The Path of Enlightenment
|The Path of Enlightenment in the Mithraic Mysteries|
Cover of the second English edition
|Publisher||Holmes Publishing Group|
The Path of Enlightenment in the Mithraic Mysteries is a 28 page pamphlet consisting of three articles written by Julius Evola, published for the first time in English translation in 1994 by Holmes Publishing Group, and as an revised edition in 2005. The various articles in the pamphlet and the letter-excerpts were respectively published in Ultra during 1926, the second as an addition in connection with the publishing of a translation of some of the writings of emperor Julian in 1932 and again in Roma, 17. March, 1972, and finally the third article which was first published during the 1950's and again in 1971 in Vie della Tradizione. The pamphlet was translated by known translator of Evola: Guido Stucco.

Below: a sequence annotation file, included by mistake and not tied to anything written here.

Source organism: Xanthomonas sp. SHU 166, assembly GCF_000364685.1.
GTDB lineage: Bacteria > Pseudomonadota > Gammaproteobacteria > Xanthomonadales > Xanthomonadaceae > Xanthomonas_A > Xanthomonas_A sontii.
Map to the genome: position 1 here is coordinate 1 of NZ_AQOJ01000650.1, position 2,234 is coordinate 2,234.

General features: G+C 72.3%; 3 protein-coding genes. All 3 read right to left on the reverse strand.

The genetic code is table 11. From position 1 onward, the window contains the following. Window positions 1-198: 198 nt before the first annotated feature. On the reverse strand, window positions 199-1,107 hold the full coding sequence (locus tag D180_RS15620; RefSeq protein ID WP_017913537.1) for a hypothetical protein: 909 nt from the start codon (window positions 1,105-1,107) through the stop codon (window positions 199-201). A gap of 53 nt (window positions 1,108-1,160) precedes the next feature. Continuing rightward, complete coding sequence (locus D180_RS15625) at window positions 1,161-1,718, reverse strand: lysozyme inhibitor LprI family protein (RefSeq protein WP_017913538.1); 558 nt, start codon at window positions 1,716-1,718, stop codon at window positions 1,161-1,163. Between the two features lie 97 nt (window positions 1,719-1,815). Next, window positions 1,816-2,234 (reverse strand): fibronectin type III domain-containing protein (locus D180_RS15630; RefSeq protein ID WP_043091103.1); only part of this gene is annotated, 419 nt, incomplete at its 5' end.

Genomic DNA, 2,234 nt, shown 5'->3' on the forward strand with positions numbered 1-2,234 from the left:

The pamphlet is split into three parts, each article dealing in various ways with the Mithraic mystery religion that became so popular with Roman soldiers, among others. Evola writes it with his partly "critical" view of Christianity, something which surfaces here since Mithraism "vied" directly with Christianity for the souls of the Roman empire.
After the foreword and introduction by respectively The Julius Evola Foundation based in Rome and the translator, the first article appears: 'The Path of Enlightenment According to the Mysteries of Mithras'. Here Evola deals with the deeper metaphysical aspects of the Mithraic religion and philosophy of life. How Mithras as an ideal to his 'devoted' resists the 'waters' and eventually kills the 'bull', in other words seizes control of his own destiny instead of letting it control him. Mithraism as Evola lays it out, can be compared with the early Theravada Buddhism.
Part two is the well-known essay 'The Emperor Julian', which probably is one of the best known by Evola. This article deals with how the attempts of emperor Julian to 're-implement' the Traditional mindset in the Roman empire failed: the populace no longer able to understand or feel the views of their ancestors.
Part three is 'About Mithras' Mysteries' which is more of an historical chronicle of the principles that marked the esoteric parts of Mithraism, as opposed to its more exoteric traits known to the general populace.